The Treasury needs to win the argument for sound money once more

An institution famed for its belief in prudence should have the courage of its convictions, even when politics makes that difficult

May 23, 2022
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Tensions between the occupants of 10 and 11 Downing Street are never far below the surface of British politics. Those tensions currently centre on the extent to which the government should try to offset the impact of rising energy prices on under-pressure family budgets. The Treasury has done something, with a council tax rebate, but other ministers—and perhaps the prime minister himself—seem to think the measures taken so far are not close to sufficient and would like to see much more done.

It is a familiar story, pitting irresistible political forces against an immovable Treasury obstacle. My betting this time is on some repositioning of the obstacle, for two reasons. First, cost of living pressures are even higher than they were at the time of the March budget, with a couple of Bank of England rate rises adding to interest costs. And second, in the short run, inflation improves the look of the government’s finances. Tax revenues rise, and the consequences for public spending of higher wage costs and increased debt interest emerge a little later. So for now the deficit is falling, making it harder for the Treasury to resist pressure to loosen the purse strings.

But why are the Treasury’s instincts always so cautious, as most outsiders would characterise them? Prudence is a virtue, but sometimes excessive prudence can be politically reckless.

The term “the Treasury view” is not heard quite as much as it used to be, but it remains in the water and the walls of 1 Horse Guards Road.

Nick Macpherson, the permanent secretary before current incumbent Tom Scholar, delivered a speech called “The Treasury view: A Testament of Experience” in 2014. He identified a series of propositions which he saw as the bedrock of officials’ views. They included a belief in free trade anchored in multilateral agreements and a view that bilateral deals were usually “a commercial sin.” The Treasury’s failure to sway voters with its Project Fear warnings in the EU referendum showed that this fundamental underpinning was increasingly irrelevant to outsiders. Since 2016 and especially since 2019, the cabinet has been full of sinners.

As far as taxing and spending is concerned, which is at the core of the current debate, Macpherson identified “the provision of sound money” as one of the Treasury’s core aims. That might seem uncontroversial, but in his mind it is linked to a deep scepticism about the government’s ability to raise additional tax revenue to finance additional unplanned expenditure. He noted that “the share of national income accounted for by taxes and national insurance contributions has remained stubbornly stable” for some time, and that in 30 years the tax take had never been higher than 36.4 per cent of GDP in 1985-1986, and never lower than 31.8 per cent in 1993-1994. In 2020, it was 33.3 per cent.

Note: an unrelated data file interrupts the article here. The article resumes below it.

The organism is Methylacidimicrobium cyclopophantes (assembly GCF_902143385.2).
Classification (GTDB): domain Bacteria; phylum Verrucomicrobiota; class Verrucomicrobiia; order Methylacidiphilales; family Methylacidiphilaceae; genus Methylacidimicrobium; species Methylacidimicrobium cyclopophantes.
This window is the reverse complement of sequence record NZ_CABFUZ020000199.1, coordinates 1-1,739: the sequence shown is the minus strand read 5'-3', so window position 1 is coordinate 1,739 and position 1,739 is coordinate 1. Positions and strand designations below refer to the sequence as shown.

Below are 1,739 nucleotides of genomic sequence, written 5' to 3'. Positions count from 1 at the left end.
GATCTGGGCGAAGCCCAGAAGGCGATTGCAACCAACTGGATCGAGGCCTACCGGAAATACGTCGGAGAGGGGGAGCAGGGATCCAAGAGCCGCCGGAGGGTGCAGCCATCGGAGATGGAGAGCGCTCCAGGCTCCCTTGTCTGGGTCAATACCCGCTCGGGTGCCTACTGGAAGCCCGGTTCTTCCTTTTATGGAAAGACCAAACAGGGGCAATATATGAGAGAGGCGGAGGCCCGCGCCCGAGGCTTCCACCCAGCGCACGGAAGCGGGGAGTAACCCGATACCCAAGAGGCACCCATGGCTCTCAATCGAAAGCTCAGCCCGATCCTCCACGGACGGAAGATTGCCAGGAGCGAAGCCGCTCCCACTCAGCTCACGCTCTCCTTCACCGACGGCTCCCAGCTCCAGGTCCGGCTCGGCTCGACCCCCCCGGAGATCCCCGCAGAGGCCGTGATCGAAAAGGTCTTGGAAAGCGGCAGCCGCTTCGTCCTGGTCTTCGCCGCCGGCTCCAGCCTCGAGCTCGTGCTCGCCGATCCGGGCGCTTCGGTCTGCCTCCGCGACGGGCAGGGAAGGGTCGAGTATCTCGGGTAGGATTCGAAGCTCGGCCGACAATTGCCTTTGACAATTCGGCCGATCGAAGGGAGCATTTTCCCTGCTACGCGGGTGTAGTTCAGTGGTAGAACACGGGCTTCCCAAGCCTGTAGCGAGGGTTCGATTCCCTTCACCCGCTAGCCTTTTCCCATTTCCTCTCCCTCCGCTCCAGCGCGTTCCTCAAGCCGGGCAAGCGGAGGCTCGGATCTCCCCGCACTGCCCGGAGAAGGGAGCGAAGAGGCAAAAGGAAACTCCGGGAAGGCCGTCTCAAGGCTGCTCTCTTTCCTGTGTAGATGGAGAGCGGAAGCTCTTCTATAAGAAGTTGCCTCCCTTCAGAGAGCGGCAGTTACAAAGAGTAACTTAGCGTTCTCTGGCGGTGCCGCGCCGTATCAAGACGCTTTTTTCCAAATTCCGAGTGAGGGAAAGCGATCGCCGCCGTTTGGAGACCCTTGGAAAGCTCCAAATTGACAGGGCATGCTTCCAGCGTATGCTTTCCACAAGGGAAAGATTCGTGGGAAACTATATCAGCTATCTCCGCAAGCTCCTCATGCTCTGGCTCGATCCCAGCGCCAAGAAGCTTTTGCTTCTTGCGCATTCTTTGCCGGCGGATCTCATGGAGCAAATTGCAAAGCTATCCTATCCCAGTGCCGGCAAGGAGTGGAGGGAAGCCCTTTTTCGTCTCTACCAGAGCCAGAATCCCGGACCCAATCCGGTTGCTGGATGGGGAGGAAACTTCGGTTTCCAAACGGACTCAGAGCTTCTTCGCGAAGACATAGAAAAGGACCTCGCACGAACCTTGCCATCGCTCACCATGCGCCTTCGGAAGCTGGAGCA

So the argument that additional benefit spending now will be recovered later, through tax increases at a more propitious moment, finds few takers in the Treasury. They see little evidence that taxes overall can be raised on a sustainable basis. If we had a larger, more interventionist state on the continental European model, we would need to find a way of financing it. Yet there is currently a firm political commitment in place not to raise income tax or VAT, by far the biggest earners.

Those who have followed these debates for decades, as I have, might take the view that they have seen it all before, and that whatever the current pressure on cost of living, once again the Treasury will prevail in the end. The chancellor is always the most powerful minister. But that might be a rash assessment.

What has changed is that there is now no underlying consensus on the government benches in favour of Macpherson’s core propositions at the heart of the Treasury view. Red Wallers are instinctively in favour of higher spending on a wide range of exciting public projects. Pork barrels have become “levelling-up” projects, which makes them sound far more appealing. Only Labour’s early advocacy of windfall taxes on oil and gas companies prevents that becoming a new Tory policy. And the Conservatives have presided over the erection of trade barriers with the EU, reflected in a sharp decline in trading relationships. The row over the Northern Ireland protocol could make trade with the rest of Europe even harder.

So the Treasury view, as Macpherson defined it, is under severe pressure and, unfortunately, there is no sign yet of any reformulation of the department’s core beliefs in the new world. This leaves the Treasury dangerously exposed to heretical policy proposals advanced elsewhere in government, especially on public spending. If nothing is done to boost the capacity to raise income, that will inevitably lead to higher public debt, which is already at the highest level since the 1960s. A new Treasury view for the post-Brexit era is much needed.